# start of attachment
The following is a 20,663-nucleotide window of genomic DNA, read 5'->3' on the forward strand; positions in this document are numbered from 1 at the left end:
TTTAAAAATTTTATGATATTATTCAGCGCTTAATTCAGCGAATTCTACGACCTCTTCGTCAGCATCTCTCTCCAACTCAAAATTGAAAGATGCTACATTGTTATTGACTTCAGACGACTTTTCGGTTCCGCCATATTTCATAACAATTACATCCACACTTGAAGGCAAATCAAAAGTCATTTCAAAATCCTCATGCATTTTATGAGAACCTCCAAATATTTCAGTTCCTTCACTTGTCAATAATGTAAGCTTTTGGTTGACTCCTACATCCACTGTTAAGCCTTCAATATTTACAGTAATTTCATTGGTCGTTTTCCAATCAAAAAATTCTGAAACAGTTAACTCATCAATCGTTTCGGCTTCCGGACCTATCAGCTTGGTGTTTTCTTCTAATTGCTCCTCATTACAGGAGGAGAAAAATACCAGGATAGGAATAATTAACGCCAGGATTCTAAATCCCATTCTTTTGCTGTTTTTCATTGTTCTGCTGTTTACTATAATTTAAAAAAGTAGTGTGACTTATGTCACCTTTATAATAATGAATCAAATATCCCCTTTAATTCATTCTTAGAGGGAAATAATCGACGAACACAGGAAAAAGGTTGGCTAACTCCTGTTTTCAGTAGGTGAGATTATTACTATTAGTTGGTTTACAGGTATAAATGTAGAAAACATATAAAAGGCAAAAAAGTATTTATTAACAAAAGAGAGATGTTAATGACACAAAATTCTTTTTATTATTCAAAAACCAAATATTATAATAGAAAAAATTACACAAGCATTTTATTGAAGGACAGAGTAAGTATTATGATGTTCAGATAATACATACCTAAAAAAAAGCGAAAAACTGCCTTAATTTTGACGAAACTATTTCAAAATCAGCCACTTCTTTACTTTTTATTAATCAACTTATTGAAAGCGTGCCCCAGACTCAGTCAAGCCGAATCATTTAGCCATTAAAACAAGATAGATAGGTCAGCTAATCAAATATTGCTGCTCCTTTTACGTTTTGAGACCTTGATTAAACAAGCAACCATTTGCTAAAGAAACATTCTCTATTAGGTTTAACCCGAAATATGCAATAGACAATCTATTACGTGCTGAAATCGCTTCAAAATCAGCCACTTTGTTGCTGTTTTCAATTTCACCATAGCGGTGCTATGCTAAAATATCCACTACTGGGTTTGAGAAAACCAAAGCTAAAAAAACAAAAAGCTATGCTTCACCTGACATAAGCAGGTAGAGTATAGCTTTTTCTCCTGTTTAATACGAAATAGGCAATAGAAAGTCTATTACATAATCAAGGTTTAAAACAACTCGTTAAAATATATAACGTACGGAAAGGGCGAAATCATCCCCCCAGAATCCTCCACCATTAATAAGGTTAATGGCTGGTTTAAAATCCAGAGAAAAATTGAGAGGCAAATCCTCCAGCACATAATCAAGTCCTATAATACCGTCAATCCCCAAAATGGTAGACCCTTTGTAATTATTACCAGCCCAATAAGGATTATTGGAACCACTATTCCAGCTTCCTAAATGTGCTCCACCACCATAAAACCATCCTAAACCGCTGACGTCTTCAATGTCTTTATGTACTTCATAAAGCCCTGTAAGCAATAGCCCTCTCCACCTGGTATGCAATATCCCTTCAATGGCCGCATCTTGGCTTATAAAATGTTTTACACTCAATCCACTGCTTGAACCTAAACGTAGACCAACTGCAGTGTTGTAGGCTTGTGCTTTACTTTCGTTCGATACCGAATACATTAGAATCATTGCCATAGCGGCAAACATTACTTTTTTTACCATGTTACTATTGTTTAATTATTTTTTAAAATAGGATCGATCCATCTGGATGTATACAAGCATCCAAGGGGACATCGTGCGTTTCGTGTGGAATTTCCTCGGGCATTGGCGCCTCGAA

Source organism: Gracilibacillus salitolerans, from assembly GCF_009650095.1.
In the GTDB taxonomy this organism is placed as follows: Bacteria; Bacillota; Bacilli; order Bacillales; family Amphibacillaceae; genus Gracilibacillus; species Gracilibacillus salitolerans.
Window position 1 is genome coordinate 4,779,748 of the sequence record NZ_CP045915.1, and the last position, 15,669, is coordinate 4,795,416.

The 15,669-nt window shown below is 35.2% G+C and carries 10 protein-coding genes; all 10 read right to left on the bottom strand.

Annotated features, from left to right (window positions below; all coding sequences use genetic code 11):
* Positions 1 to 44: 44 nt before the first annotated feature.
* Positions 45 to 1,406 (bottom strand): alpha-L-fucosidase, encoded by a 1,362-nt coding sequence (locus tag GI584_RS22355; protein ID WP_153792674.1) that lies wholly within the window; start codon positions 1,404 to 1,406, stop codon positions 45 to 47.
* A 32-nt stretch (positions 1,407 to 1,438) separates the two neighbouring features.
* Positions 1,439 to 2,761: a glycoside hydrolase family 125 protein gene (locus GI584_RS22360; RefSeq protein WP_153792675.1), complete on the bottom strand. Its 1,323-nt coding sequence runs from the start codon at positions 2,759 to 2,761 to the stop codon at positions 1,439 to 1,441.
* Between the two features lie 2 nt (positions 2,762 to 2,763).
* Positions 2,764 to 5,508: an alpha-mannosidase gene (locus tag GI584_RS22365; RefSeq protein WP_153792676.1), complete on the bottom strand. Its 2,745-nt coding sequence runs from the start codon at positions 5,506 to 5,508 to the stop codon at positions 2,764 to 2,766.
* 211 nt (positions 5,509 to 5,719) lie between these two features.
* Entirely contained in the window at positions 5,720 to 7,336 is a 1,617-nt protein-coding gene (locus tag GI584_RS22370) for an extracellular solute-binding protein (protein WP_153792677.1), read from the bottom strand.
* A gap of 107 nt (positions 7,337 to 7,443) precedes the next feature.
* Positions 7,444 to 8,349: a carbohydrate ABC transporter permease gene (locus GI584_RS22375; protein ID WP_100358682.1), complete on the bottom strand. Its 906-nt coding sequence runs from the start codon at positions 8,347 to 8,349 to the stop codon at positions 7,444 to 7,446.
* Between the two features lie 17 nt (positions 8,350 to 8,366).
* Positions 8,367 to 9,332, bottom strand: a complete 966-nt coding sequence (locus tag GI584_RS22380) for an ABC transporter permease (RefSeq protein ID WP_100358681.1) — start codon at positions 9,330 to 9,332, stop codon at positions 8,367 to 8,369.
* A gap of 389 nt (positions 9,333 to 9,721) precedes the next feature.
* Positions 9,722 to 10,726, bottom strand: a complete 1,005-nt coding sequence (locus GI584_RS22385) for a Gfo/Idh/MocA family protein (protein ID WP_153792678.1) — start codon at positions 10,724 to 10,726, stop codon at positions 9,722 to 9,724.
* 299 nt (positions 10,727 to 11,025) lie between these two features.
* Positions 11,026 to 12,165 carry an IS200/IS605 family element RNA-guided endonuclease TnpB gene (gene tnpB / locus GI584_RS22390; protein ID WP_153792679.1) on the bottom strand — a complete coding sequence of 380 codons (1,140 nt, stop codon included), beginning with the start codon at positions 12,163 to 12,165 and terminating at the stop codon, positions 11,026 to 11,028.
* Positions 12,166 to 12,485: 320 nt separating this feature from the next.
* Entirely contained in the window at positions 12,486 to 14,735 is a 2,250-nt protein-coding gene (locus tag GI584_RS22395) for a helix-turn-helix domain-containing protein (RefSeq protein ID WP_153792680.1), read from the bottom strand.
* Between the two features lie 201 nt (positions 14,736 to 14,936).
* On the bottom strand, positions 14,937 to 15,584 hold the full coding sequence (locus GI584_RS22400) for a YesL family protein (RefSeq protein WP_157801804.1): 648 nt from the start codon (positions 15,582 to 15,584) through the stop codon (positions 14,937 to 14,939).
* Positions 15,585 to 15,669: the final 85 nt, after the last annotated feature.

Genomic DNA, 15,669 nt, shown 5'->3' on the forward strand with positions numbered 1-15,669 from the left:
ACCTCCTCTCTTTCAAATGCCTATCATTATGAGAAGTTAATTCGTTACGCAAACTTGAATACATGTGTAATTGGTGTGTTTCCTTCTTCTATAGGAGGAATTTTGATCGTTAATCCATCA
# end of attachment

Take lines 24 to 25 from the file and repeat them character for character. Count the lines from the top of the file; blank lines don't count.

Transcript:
* Positions 12,166 to 12,485: 320 nt separating this feature from the next.
* Entirely contained in the window at positions 12,486 to 14,735 is a 2,250-nt protein-coding gene (locus tag GI584_RS22395) for a helix-turn-helix domain-containing protein (RefSeq protein ID WP_153792680.1), read from the bottom strand.